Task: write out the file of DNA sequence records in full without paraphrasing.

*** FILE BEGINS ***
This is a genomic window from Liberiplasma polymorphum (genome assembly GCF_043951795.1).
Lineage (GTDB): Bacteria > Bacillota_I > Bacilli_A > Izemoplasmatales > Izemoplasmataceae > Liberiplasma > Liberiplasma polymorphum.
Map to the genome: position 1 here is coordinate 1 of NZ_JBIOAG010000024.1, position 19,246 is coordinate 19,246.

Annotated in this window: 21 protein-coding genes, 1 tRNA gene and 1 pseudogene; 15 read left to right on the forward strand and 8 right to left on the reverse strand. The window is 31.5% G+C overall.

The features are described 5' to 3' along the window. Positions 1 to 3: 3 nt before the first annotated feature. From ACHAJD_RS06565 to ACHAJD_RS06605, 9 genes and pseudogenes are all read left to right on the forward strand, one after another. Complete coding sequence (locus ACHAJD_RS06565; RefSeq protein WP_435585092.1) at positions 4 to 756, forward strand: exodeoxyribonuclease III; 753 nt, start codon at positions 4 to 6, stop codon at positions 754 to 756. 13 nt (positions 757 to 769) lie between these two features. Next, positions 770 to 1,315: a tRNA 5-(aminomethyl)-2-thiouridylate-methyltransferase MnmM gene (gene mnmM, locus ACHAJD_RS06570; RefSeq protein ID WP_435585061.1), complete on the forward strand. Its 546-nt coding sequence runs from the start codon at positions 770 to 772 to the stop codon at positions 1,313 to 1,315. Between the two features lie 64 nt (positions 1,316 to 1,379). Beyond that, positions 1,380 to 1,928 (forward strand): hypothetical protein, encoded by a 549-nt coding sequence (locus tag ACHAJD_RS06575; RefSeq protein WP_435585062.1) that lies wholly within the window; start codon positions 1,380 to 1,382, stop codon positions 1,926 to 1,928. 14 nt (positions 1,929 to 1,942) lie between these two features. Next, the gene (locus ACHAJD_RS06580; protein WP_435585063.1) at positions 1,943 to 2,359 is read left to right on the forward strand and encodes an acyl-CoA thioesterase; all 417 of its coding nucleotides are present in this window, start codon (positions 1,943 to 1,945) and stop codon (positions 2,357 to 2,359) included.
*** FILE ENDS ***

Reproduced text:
This is a genomic window from Liberiplasma polymorphum (genome assembly GCF_043951795.1).
Lineage (GTDB): Bacteria > Bacillota_I > Bacilli_A > Izemoplasmatales > Izemoplasmataceae > Liberiplasma > Liberiplasma polymorphum.
Map to the genome: position 1 here is coordinate 1 of NZ_JBIOAG010000024.1, position 19,246 is coordinate 19,246.

Annotated in this window: 21 protein-coding genes, 1 tRNA gene and 1 pseudogene; 15 read left to right on the forward strand and 8 right to left on the reverse strand. The window is 31.5% G+C overall.

The features are described 5' to 3' along the window. Positions 1 to 3: 3 nt before the first annotated feature. From ACHAJD_RS06565 to ACHAJD_RS06605, 9 genes and pseudogenes are all read left to right on the forward strand, one after another. Complete coding sequence (locus ACHAJD_RS06565; RefSeq protein WP_435585092.1) at positions 4 to 756, forward strand: exodeoxyribonuclease III; 753 nt, start codon at positions 4 to 6, stop codon at positions 754 to 756. 13 nt (positions 757 to 769) lie between these two features. Next, positions 770 to 1,315: a tRNA 5-(aminomethyl)-2-thiouridylate-methyltransferase MnmM gene (gene mnmM, locus ACHAJD_RS06570; RefSeq protein ID WP_435585061.1), complete on the forward strand. Its 546-nt coding sequence runs from the start codon at positions 770 to 772 to the stop codon at positions 1,313 to 1,315. Between the two features lie 64 nt (positions 1,316 to 1,379). Beyond that, positions 1,380 to 1,928 (forward strand): hypothetical protein, encoded by a 549-nt coding sequence (locus tag ACHAJD_RS06575; RefSeq protein WP_435585062.1) that lies wholly within the window; start codon positions 1,380 to 1,382, stop codon positions 1,926 to 1,928. 14 nt (positions 1,929 to 1,942) lie between these two features. Next, the gene (locus ACHAJD_RS06580; protein WP_435585063.1) at positions 1,943 to 2,359 is read left to right on the forward strand and encodes an acyl-CoA thioesterase; all 417 of its coding nucleotides are present in this window, start codon (positions 1,943 to 1,945) and stop codon (positions 2,357 to 2,359) included.